Consultant Ophthalmologist,
Cataract & Refractive Surgeon

BMedSci BM BS MRCS MRCSEd MRCOpth FRCOphth MMedLaw PgD Cataract & Refractive Surgery

Eye Bag Removal/Blepharoplasty

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belpharoplastycertifiedbadge170As we get older, for many people the skin around our eyes is the first to show signs of ageing. Excess skin and fat can create a heavy looking eyelid - giving the area around the eyes a puffy, aged appearance. This affects men as well as women and is becoming more popular for gentlemen too.

Eyelid surgery (blepharoplasty) is a common cosmetic procedure during which Mr Alwitry removes skin, fat and muscle from the eyelids (including removing the ‘bags’). It can also improve vision for some people if the excess tissue was impairing it.

If the excess skin above your eyes makes them feel heavy or the skin rests on your lashes you should benefit from upper lid blepharoplasty.

When you look in the mirror you might feel that your appearance, thanks to droopy eyes or bags, does not fit with the vigour or general good health of your mind and body. That can affect your confidence, and you may feel that people don't see the real you.

Eyelid surgery aims to smooth these out to give you a more alert and youthful appearance. People who have had this procedure done with us have said they feel more confident and relaxed about their appearance afterwards.

This surgery cannot remove crow’s feet or change the colour of dark shadows under the eyes. If you are worried about the appearance of crow’s feet and other wrinkles around the eye socket, you should speak with our medical aesthetician partner.

We understand that having cosmetic surgery can cause you anxiety and worry - even if the procedure is as common and relatively straightforward as eyelid surgery.

belpharoplasty 2You can have surgery to the upper, lower or both lids and this is usually done bilaterally. It can be done under local or general anaesthetic. As a general rule if you are just having upper lids done then this is best done under local anaesthetic whereas bottom lids often require a general anaesthetic.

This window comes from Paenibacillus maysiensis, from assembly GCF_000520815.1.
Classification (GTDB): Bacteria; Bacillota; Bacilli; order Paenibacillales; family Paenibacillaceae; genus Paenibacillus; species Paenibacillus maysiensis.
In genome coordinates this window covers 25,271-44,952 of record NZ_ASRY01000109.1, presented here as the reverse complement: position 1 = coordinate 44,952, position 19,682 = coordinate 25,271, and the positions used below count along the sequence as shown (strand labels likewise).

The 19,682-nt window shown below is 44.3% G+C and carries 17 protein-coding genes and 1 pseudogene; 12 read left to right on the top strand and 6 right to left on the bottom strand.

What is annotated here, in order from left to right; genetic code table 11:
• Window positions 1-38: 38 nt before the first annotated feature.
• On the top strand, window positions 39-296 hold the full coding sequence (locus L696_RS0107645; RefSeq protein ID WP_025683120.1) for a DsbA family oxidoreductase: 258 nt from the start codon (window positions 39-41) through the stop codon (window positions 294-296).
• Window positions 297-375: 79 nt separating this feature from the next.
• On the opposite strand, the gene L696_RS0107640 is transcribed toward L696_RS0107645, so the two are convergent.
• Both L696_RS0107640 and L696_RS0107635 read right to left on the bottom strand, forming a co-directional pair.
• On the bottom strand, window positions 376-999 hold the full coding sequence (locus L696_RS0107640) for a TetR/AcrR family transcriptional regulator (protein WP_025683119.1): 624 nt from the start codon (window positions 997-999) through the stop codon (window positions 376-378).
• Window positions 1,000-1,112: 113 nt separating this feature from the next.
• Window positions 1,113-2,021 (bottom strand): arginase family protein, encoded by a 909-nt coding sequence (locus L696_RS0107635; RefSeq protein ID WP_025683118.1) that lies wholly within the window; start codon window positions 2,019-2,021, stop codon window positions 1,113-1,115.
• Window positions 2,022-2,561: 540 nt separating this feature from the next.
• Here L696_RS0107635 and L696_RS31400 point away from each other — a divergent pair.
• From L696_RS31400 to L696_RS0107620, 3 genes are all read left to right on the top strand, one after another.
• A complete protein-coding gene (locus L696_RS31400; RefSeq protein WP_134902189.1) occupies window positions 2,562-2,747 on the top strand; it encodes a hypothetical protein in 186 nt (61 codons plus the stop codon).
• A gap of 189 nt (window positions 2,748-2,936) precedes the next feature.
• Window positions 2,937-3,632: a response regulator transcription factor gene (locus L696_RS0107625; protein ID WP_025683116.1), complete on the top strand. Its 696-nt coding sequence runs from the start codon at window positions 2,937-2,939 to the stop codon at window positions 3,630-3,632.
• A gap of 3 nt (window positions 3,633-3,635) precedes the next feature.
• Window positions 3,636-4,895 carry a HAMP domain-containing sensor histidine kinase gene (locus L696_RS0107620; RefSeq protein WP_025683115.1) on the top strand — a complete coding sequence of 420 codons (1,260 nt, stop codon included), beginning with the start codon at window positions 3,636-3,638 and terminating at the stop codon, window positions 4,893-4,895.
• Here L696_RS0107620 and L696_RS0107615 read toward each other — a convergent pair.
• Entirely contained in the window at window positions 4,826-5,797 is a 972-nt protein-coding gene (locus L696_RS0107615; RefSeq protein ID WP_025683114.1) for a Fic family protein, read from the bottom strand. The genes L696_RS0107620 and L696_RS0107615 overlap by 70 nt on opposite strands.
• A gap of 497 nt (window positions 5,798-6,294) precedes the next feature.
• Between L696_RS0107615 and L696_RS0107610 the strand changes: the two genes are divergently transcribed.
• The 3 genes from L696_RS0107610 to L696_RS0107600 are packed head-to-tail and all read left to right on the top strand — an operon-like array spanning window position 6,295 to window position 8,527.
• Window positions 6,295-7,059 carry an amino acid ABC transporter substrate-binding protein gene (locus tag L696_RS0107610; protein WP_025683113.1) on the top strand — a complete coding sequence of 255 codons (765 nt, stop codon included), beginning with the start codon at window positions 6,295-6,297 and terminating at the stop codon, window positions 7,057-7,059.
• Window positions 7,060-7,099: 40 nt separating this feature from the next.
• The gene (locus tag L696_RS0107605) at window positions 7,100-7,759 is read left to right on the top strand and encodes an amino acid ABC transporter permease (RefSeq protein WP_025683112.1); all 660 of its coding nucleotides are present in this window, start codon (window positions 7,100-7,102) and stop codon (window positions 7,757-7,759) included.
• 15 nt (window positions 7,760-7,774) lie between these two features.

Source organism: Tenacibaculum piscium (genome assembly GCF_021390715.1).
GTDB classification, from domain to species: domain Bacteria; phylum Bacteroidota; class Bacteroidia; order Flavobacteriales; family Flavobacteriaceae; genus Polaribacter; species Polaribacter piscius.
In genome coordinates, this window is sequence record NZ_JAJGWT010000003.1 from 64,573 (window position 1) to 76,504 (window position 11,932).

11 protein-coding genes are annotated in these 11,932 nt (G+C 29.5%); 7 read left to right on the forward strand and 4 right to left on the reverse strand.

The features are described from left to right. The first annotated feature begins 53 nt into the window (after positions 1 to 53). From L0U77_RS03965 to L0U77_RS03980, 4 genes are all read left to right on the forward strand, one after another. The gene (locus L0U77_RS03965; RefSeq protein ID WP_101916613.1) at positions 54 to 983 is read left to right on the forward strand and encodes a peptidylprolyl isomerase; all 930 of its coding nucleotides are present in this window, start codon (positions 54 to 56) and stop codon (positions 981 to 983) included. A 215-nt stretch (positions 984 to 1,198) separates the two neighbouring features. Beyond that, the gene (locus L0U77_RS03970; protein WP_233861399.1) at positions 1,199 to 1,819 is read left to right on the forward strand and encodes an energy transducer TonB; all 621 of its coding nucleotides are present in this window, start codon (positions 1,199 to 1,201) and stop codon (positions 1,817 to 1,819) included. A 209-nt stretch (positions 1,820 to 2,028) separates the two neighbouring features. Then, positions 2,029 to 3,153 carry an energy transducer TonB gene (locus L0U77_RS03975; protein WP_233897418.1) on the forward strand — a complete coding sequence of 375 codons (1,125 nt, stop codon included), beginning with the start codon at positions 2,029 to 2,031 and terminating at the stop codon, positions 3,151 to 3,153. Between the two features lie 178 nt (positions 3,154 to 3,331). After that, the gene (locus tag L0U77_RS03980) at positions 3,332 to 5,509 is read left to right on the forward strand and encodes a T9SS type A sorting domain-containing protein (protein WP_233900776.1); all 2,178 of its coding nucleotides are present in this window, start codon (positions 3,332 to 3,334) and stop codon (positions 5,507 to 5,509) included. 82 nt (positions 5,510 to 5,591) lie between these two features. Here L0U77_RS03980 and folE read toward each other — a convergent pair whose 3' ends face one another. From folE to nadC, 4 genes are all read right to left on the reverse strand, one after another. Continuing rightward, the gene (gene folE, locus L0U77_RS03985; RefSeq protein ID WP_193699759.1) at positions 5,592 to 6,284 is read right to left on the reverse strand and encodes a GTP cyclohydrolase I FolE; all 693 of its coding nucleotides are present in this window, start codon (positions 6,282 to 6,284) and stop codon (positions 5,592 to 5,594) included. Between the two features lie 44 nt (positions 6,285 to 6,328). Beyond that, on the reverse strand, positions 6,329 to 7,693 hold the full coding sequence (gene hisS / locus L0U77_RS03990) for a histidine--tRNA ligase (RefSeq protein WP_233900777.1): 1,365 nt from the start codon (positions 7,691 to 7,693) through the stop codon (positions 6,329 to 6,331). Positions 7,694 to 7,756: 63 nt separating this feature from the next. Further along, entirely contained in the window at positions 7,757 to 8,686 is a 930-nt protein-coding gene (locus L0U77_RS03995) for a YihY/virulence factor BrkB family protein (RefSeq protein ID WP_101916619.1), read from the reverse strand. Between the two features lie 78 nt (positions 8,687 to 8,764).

Blepharoplasty removes excess skin, fat and muscle from around your eyes. For surgery on the upper eyelids, Mr Alwitry will make cuts into the natural lines and creases in the lid and into the laughter lines at the corner of your eye. On the lower eyelids, the cut will usually be just below your eyelashes. This means the scars will run along the eye’s natural folds, hiding them as much as possible.

Fine sutures are then applied to close the incision.

You can usually go home so day and then return in 1 to 2 weeks when you will be reviewed and potentially have stitches removed.

The lids will be very swollen in the early stages and you are likely to be bruised. The bruising will settle over a week or so but the swelling can take a full 6 months to completely disappear. It will be much better however in the first few weeks.

There are never any guarantees but the aim is to make you look younger and fresher.


Who Are the Best Candidates for Eyelid Surgery?

You might consider blepharoplasty if you have excessive drooping and sagging of skin around eyes, which often is due to normal aging. Sagging skin also can be exaggerated when you have other conditions such as puffy eyes caused by eye allergies or recurrent swelling.

If you are interested in blepharoplasty strictly for cosmetic reasons then we need to be realistic about what we can achieve.

The aging process will continue and, as with any cosmetic procedure, your improved appearance will sadly not last indefinitely. And at some point in the future, you might want to consider repeating the procedure.

Eyelid surgery tends to be more difficult to perform on people of Oriental descent because of the unique structure of this ethnic group's eyelids.

Possible Complications of Eyelid Surgery

A possible complication of eyelid surgery is a temporary inability to close your eyelids completely. This means that eyes may become abnormally dry.

Usually this condition resolves after a few weeks or months, during which time you would need remedies such as eye drops, humidifiers and even taping the eyes closed at night to protect the cornea.

If the condition persists beyond two or three months, an additional procedure might be required to restore enough skin to the eyelid to enable complete closure over the eye.

The risk of the eyes not closing properly (called lagophthalmos) is increased by how "heroic" we are with regards trying to take the excess skin away. If we are aiming to take away all the loose skin then the risk of over correcting (taking too much) increases. If we are happy to take most of the skin but leave a little fold then the risks reduce.

Other potential complications of blepharoplasty include:

Vision loss from retrobulbar haemorrhage – this is one of the most devastating complications of blepharoplasty surgery. It is thankfully extremely rare but it reminds us that this is a cosmetic procedure which was not strictly necessary and so we have to have to be sure about going ahead with it.

Infection, scarring, undercorrection (too much skin left behind) and an undesirable cosmetic appearance are always a possibility.

I hope that you will be happy with the appearance but it is impossible to please everyone.

Please call or This email address is being protected from spambots. You need JavaScript enabled to view it. to make an appointment.